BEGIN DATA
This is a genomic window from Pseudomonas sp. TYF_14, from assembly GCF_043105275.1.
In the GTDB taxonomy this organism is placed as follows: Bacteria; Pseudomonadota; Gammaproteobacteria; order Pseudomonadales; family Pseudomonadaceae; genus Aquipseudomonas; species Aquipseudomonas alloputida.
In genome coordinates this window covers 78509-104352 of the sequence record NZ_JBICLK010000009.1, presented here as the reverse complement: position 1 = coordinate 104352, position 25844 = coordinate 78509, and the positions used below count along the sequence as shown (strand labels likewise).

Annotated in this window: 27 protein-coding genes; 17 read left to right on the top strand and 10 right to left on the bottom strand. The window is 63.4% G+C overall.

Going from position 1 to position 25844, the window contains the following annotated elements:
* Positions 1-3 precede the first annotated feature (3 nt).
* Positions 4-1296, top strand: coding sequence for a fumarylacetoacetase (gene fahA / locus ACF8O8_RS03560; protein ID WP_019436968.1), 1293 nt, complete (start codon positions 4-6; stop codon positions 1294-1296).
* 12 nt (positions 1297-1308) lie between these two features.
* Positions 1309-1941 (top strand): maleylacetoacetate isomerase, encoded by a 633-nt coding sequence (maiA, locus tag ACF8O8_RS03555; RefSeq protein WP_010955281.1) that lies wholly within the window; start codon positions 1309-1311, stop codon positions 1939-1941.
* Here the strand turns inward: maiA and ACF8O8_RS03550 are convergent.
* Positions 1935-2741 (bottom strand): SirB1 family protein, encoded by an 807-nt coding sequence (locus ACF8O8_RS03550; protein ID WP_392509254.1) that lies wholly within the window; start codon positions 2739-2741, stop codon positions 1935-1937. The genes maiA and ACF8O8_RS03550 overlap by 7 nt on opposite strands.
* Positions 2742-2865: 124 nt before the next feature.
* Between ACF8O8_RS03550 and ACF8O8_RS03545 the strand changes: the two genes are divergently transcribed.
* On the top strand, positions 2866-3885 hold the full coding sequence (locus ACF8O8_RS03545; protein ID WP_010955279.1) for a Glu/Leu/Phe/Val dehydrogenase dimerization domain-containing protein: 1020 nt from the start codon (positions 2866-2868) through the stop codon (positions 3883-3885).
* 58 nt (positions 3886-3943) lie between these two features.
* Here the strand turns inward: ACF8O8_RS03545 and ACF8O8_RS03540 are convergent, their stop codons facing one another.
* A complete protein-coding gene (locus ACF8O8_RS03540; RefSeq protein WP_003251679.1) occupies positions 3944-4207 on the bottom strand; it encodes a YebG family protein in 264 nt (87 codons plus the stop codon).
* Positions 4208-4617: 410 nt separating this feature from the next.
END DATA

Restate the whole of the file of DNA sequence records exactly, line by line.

This is a genomic window from Pseudomonas sp. TYF_14, from assembly GCF_043105275.1.
In the GTDB taxonomy this organism is placed as follows: Bacteria; Pseudomonadota; Gammaproteobacteria; order Pseudomonadales; family Pseudomonadaceae; genus Aquipseudomonas; species Aquipseudomonas alloputida.
In genome coordinates this window covers 78509-104352 of the sequence record NZ_JBICLK010000009.1, presented here as the reverse complement: position 1 = coordinate 104352, position 25844 = coordinate 78509, and the positions used below count along the sequence as shown (strand labels likewise).

Annotated in this window: 27 protein-coding genes; 17 read left to right on the top strand and 10 right to left on the bottom strand. The window is 63.4% G+C overall.

Going from position 1 to position 25844, the window contains the following annotated elements:
* Positions 1-3 precede the first annotated feature (3 nt).
* Positions 4-1296, top strand: coding sequence for a fumarylacetoacetase (gene fahA / locus ACF8O8_RS03560; protein ID WP_019436968.1), 1293 nt, complete (start codon positions 4-6; stop codon positions 1294-1296).
* 12 nt (positions 1297-1308) lie between these two features.
* Positions 1309-1941 (top strand): maleylacetoacetate isomerase, encoded by a 633-nt coding sequence (maiA, locus tag ACF8O8_RS03555; RefSeq protein WP_010955281.1) that lies wholly within the window; start codon positions 1309-1311, stop codon positions 1939-1941.
* Here the strand turns inward: maiA and ACF8O8_RS03550 are convergent.
* Positions 1935-2741 (bottom strand): SirB1 family protein, encoded by an 807-nt coding sequence (locus ACF8O8_RS03550; protein ID WP_392509254.1) that lies wholly within the window; start codon positions 2739-2741, stop codon positions 1935-1937. The genes maiA and ACF8O8_RS03550 overlap by 7 nt on opposite strands.
* Positions 2742-2865: 124 nt before the next feature.
* Between ACF8O8_RS03550 and ACF8O8_RS03545 the strand changes: the two genes are divergently transcribed.
* On the top strand, positions 2866-3885 hold the full coding sequence (locus ACF8O8_RS03545; protein ID WP_010955279.1) for a Glu/Leu/Phe/Val dehydrogenase dimerization domain-containing protein: 1020 nt from the start codon (positions 2866-2868) through the stop codon (positions 3883-3885).
* 58 nt (positions 3886-3943) lie between these two features.
* Here the strand turns inward: ACF8O8_RS03545 and ACF8O8_RS03540 are convergent, their stop codons facing one another.
* A complete protein-coding gene (locus ACF8O8_RS03540; RefSeq protein WP_003251679.1) occupies positions 3944-4207 on the bottom strand; it encodes a YebG family protein in 264 nt (87 codons plus the stop codon).
* Positions 4208-4617: 410 nt separating this feature from the next.